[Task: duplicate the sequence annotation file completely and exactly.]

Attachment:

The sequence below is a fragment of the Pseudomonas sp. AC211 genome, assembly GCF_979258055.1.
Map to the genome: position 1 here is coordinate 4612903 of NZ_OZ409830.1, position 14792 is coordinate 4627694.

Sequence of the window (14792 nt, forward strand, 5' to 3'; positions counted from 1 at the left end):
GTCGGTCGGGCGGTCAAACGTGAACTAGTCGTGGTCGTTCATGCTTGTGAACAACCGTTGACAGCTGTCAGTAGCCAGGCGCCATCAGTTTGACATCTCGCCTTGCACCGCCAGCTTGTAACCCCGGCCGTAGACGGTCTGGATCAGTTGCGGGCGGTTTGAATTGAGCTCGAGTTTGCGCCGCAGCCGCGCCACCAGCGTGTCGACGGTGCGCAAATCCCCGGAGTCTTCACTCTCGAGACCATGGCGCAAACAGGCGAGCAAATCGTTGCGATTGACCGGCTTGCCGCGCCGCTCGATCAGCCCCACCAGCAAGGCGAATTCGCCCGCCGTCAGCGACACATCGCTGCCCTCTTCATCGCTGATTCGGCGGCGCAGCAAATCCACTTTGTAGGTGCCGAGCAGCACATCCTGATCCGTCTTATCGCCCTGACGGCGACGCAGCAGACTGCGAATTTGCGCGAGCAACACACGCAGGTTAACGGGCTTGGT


The sequence below is a fragment of the Pseudomonas sp. AC211 genome, assembly GCF_979258055.1.
Map to the genome: position 1 here is coordinate 4612903 of NZ_OZ409830.1, position 14792 is coordinate 4627694.

Sequence of the window (14792 nt, forward strand, 5' to 3'; positions counted from 1 at the left end):
GTCGGTCGGGCGGTCAAACGTGAACTAGTCGTGGTCGTTCATGCTTGTGAACAACCGTTGACAGCTGTCAGTAGCCAGGCGCCATCAGTTTGACATCTCGCCTTGCACCGCCAGCTTGTAACCCCGGCCGTAGACGGTCTGGATCAGTTGCGGGCGGTTTGAATTGAGCTCGAGTTTGCGCCGCAGCCGCGCCACCAGCGTGTCGACGGTGCGCAAATCCCCGGAGTCTTCACTCTCGAGACCATGGCGCAAACAGGCGAGCAAATCGTTGCGATTGACCGGCTTGCCGCGCCGCTCGATCAGCCCCACCAGCAAGGCGAATTCGCCCGCCGTCAGCGACACATCGCTGCCCTCTTCATCGCTGATTCGGCGGCGCAGCAAATCCACTTTGTAGGTGCCGAGCAGCACATCCTGATCCGTCTTATCGCCCTGACGGCGACGCAGCAGACTGCGAATTTGCGCGAGCAACACACGCAGGTTAACGGGCTTGGT